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Int. J. Speleol., 33 (1/4), 2004: 19-24

INFLUENCE OF SOLAR LUMINOSITY OVER GEOMAGNETIC AND CLIMATIC CYCLES AS DERIVED FROM SPELEOTHEMS Y. Shopov, D. Stoykova, L. Tsankov, M. Sanabria, D. Georgieva, D. Ford, L. Georgiev Abstract We observed cycles present in a luminescent solar insolation proxy record from a speleothem from Jewel Cave, South Dakota, US. We found cycles of orbital precession with periods of 23 and 19 ka and of obliquity of 41 ka and many others from non- orbital origin in this sample. We determined the Solar origin of the cycles with durations of 11500, 4400, 3950, 2770, 2500, 2090, 1960, 1670, 1460, 1280, 1195, 1145, 1034, 935, 835, 750 and 610 years. It was done by their detection both in proxy records of speleothem luminescence, ∆14C and the intensity of the geomagnetic dipole. It is well known that the main variations in the last two records are produced by the solar wind. The most intensive cycle discovered in this record has duration of 11.5 ka. It is not of orbital origin. It was found previously to be the most intensive cycle in the ∆14C calibration record and has been interpreted to be of terrestrial origin because “it is too strong to be of solar origin”. Our studies suggest that it should be a solar cycle modulating the geomagnetic field and 14C reversed production as the other solar cycles do. Keywords: luminescence, 14C - daten, geomagnetism, solar luminosity. Milankovitch Theory and Experimental records According to the astronomical theory of paleoclimate (Milankovitch theory) the longterm variations in the geometry of the Earth's orbit are the fundamental causes of Pleistocene Ice Ages. The orbital elements that cause variations in solar insolation are: 1. Eccentricity - the ratio between the distance from the centre of the orbit to one of its focal points versus the semi-major axis of the Earth's orbit. It varies with several periods with duration around 100,000 years. They cause small variations of the total solar energy received by the Earth. 2. Variations of the tilt (obliquity) of the Earth's axis with respect to the vertical to the ecliptic plane (the plane of the Earth's orbit). It is calculated to change about ±1.5° on either side of its average angle of 23.5°, with a period of about 41,000 years. 3. Precession - owing to the gravitational pull of the Sun and the Moon on the equatorial bulge of the Earth, its axis of rotation moves slowly around a circular path and completes one turn in about 21,000 years: more precisely, it has two major modes at 23,000 and 19,000 yrs respectively. It causes also precession of the equinoxes and the solstices with the same period. Precessional motion is similar to rotation of the axis of a spinning top. These orbital and insolation changes have been calculated theoretically for the past several millions years (Berger et al., 1991). Development of paleoclimate dating methods made possible testing of the theory by comparison of the predicted patterns of climate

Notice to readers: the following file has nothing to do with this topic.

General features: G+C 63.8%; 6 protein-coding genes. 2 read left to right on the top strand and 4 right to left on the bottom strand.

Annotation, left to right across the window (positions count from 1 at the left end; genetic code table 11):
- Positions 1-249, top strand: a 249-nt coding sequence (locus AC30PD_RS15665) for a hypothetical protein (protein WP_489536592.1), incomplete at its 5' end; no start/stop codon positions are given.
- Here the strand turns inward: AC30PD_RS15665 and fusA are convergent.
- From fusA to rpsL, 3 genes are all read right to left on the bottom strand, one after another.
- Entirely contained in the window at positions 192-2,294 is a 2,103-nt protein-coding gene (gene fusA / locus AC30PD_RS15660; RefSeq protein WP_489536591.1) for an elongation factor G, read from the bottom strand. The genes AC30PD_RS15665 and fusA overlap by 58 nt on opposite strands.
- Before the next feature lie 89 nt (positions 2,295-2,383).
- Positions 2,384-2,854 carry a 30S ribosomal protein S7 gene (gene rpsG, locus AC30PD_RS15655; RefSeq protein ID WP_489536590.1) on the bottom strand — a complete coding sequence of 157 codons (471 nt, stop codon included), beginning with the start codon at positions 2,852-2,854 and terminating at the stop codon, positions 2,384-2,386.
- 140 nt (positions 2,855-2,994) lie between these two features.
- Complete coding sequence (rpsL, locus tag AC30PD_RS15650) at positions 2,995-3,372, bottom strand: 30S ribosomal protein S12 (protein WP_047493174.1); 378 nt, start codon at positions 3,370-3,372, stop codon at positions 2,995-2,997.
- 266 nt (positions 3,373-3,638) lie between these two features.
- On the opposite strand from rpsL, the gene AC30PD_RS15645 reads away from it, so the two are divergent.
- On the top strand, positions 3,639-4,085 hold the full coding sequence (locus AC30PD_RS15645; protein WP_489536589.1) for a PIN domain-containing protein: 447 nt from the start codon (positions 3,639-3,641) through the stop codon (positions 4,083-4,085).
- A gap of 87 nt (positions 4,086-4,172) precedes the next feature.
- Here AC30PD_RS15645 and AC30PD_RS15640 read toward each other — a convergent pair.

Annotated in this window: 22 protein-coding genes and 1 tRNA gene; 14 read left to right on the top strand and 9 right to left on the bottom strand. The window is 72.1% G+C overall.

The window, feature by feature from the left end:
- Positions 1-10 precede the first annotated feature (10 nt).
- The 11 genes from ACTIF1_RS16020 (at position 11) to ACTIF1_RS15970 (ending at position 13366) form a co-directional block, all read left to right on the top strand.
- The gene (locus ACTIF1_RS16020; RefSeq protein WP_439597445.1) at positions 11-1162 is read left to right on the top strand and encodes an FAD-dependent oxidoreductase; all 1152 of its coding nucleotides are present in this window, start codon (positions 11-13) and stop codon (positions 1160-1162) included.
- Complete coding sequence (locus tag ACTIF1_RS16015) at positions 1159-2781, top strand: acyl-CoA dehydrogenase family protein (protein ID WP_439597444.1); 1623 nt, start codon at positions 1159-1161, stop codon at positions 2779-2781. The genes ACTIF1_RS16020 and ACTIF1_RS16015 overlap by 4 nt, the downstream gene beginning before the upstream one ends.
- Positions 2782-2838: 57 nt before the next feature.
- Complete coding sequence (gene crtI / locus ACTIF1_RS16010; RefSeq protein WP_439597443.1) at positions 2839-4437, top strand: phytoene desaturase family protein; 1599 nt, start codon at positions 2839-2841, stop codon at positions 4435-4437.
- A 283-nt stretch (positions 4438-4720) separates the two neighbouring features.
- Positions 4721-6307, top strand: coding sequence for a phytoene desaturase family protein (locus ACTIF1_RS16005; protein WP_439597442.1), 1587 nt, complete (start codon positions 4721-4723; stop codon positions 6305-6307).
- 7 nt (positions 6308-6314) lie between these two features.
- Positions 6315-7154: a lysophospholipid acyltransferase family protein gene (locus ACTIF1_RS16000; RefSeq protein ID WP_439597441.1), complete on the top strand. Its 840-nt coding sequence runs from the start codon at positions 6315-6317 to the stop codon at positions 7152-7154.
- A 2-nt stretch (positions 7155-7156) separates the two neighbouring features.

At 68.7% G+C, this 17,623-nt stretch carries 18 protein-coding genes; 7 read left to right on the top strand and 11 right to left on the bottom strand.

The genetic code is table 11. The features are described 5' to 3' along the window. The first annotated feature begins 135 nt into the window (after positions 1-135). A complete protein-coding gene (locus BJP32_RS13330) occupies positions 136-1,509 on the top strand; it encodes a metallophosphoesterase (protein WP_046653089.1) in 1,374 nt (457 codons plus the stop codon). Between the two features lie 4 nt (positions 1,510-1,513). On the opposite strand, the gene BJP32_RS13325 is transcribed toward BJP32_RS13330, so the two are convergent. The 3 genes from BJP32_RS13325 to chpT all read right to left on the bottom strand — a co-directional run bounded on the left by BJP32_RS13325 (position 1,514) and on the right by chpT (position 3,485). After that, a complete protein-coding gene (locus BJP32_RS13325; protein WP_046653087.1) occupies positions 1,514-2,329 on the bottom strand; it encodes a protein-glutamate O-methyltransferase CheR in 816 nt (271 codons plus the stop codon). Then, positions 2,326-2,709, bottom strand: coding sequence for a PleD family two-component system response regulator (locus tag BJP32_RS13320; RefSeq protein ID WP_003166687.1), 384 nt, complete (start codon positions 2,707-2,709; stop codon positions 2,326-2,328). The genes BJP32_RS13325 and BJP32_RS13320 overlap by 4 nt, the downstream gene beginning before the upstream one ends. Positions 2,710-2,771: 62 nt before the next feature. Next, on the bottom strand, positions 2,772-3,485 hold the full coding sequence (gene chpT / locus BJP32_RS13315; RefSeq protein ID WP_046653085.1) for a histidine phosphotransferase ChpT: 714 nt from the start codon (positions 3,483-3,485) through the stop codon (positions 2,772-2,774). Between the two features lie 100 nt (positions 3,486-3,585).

Y. Shopov, D. Stoykova, L. Tsankov, M. Sanabria, D. Georgieva, D. Ford, L. Georgiev

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change with experimental proxy paleoclimate records from the ocean, lake and ice cores, speleothems, etc. According to the theoretical calculation of Berger (1989) the influence of the eccentricity on the total insolation received by the Earth is quite small - only 0.1% of it or less. Thus insolation spectra should be dominated by the precession and obliquity but in fact the strongest cycle has duration of about 100,000 yrs in experimental records and obliquity dominates over the precession variations. Theoretical orbital variation curves explain about 1/2 of the variation in the existing proxy paleotemperature records (Imbrie et al.1992, 1993) derived from sea cores and polar ice. Precise correlation demonstrates that a significant part of the signal is not due to the components of the orbital variations (Imbrie et al., 1992, 1993) in the proportions suggested by the theoretical solar insolation curves. In order to overcome this disagreement Imbrie (1985) introduced his ETP index of orbital variations, which is a sum of the separate components of orbital variations in proportions other than those suggested by Milankovitch theory. Although ETP curves correlate far better with experimental paleoclimatic curves, introduction of the ETP index does not have any physical basis. Imbrie (1985) does not discuss why the real ratio between orbital variations differs from the theoretical one. Solar variations may drive glaciers melting as suggested by (Shopov, 2002). Rapid temperature changes such as the well known “Little Ice Age” and “Medieval Maximum” of historical times are often connected with changes of the solar activity. Understanding of the processes leading to formation and melting of the ice sheets is of great significance for prediction of possible climate disasters in the future. Results and Discussion We measured a luminescent solar insolation proxy record in a speleothem (JC11) from Jewel Cave, South Dakota, US (Shopov et al., 2002). It covers the period from 89,300138,600 yrs B.P. with high resolution (34 years) and precision of measurements better than 1%. Here we publish the TIMS U/Th dates of this record (Table 1). Their 2 - sigma error varies from 0.8 to 5.5 kyrs. Table 1. TIMS U/Th dates of a speleothem JC 11 Sample N B10 WXL-1 JC11-1 JC11-1B B9-10 JC11-2